You don't need "a fire or an earthquake", and it doesn't really sound natural to say it that way even though it would be grammatically correct.
     

    philanguy

    Senior Member
    MotherEarth;Chinese
    For me, the best phrase would be:

    If you are in a large public building, you should make sure of the location of the fire escape in case of fire or earthquake.

    You don't need "a fire or an earthquake", and it doesn't really sound natural to say it that way even though it would be grammatically correct.
    Many thanks to you cycloneviv.
    Yeah, your rewording sounds nice and smooth though it's grammatically effy. Could you explain why fire and earthquake work better in the text?
     

    cycloneviv

    Senior Member
    English - Australia
    While I don't think my version is at all grammatically "iffy" :D, I can't really think how to explain why it is better.

    Here are some examples of "in case of fire" and "in case of earthquake" and other types of emergency from the internet:

    It is important that all staff and visitors in your buildings will know what to do in case of fire or emergency.

    Do you know what to do in case of fire?

    Also, you might want to purchase a pet first aid book as a reference guide in case of earthquake or other emergency.

    Your family should devise an emergency plan in case of flood.

    "I would like to see it spread," he said in an interview from Washington, noting that most American farmers already have insurance in case of drought.
     

    philanguy

    Senior Member
    MotherEarth;Chinese
    Many thanks to you cycloneviv.
    Your examples clearly show that fire and earthquake are more idiomatic.
    But the reason is that they are more of gerneral terms; someone broke this to me a while ago. Do you agree?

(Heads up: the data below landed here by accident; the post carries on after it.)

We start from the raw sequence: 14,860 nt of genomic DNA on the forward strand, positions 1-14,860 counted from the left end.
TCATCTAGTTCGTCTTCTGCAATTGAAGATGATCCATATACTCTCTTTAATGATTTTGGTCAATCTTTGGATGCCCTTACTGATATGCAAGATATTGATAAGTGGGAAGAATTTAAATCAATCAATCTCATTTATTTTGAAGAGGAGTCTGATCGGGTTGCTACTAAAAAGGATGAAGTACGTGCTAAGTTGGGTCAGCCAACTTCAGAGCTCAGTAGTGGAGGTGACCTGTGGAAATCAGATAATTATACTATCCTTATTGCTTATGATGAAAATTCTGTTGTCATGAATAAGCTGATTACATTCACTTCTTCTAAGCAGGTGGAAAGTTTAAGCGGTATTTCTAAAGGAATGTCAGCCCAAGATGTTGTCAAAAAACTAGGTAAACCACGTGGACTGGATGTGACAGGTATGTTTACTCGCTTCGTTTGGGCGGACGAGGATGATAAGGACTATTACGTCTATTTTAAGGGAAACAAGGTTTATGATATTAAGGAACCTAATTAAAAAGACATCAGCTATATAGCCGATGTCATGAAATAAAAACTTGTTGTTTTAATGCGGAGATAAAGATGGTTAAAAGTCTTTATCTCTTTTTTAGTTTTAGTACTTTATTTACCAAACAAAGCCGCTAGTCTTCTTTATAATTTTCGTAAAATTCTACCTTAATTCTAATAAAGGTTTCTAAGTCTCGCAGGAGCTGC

Forero

    Senior Member
    It would strike me as odd for someone to say "Earthquake kills", in the singular with no article, but we do say "Cancer kills" and "Love waits."

    However, consider:
    • We say "the bean bag chair" = "the chair like a bag of beans". In other words, "beans", used as an adjective, becomes "bean"; "(like) a bean bag", as an adjective, becomes "bean bag".
    • We say "emergency purposes" (purposes associated with any emergency, or with emergencies in general). We say "fire insurance", "earthquake insurance", "flood insurance".
    • We say "protection against fire, earthquake, and flood" (protection from any fire, from any earthquake, and from any flood that might occur).
    • In case of fire, earthquake, or flood.
      (To prepare for the case or cases, should such a case or cases arise, of a fire, an earthquake, or a flood)
    In other words, "earthquake" is never a noncount noun denoting "earthquake in general" - that sounds funny, doesn't it? - but for hypothetical general events, at least with "in case of" and "in the event of", we normally dispense with articles and plural endings on "case", "event", "fire", "earthquake", etc.

    I think of this usage (nouns without the usual noun accoutrements) as nouns used as abstractions, in our case making the events less in-your-face, less "real" (unrealized, hopefully).
     

    se16teddy

    Senior Member
    English - England
    Aren't all hotel fires and earthquakes unanticipated?
    I don't think so: a San Francisco earthquake has been anticipated for years; and clearly the author of the text is anticipating a fire or earthquake, as it is giving advice on what to do if and when the fire or earthquake takes place.

    Philanguy, does your text mean that one should take different action in the event of an anticipated fire or earthquake?